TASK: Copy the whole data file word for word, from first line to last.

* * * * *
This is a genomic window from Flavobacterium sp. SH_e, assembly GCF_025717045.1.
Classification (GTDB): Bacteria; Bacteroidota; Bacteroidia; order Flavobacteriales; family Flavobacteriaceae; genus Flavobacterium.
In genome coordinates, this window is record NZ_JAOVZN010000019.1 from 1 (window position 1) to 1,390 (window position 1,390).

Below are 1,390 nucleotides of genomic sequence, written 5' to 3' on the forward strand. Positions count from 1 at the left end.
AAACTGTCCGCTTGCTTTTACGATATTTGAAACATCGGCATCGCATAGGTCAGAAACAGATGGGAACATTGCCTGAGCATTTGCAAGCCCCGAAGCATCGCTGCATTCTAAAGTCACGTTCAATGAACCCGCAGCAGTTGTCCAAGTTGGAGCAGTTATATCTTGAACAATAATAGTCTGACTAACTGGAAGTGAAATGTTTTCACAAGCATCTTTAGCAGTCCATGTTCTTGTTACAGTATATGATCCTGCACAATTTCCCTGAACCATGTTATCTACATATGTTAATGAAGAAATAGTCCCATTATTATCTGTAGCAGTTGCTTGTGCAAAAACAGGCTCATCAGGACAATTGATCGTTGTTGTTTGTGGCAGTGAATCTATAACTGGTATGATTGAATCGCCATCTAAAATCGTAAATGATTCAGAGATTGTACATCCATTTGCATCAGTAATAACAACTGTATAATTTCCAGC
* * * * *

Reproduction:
This is a genomic window from Flavobacterium sp. SH_e, assembly GCF_025717045.1.
Classification (GTDB): Bacteria; Bacteroidota; Bacteroidia; order Flavobacteriales; family Flavobacteriaceae; genus Flavobacterium.
In genome coordinates, this window is record NZ_JAOVZN010000019.1 from 1 (window position 1) to 1,390 (window position 1,390).

Below are 1,390 nucleotides of genomic sequence, written 5' to 3' on the forward strand. Positions count from 1 at the left end.
AAACTGTCCGCTTGCTTTTACGATATTTGAAACATCGGCATCGCATAGGTCAGAAACAGATGGGAACATTGCCTGAGCATTTGCAAGCCCCGAAGCATCGCTGCATTCTAAAGTCACGTTCAATGAACCCGCAGCAGTTGTCCAAGTTGGAGCAGTTATATCTTGAACAATAATAGTCTGACTAACTGGAAGTGAAATGTTTTCACAAGCATCTTTAGCAGTCCATGTTCTTGTTACAGTATATGATCCTGCACAATTTCCCTGAACCATGTTATCTACATATGTTAATGAAGAAATAGTCCCATTATTATCTGTAGCAGTTGCTTGTGCAAAAACAGGCTCATCAGGACAATTGATCGTTGTTGTTTGTGGCAGTGAATCTATAACTGGTATGATTGAATCGCCATCTAAAATCGTAAATGATTCAGAGATTGTACATCCATTTGCATCAGTAATAACAACTGTATAATTTCCAGC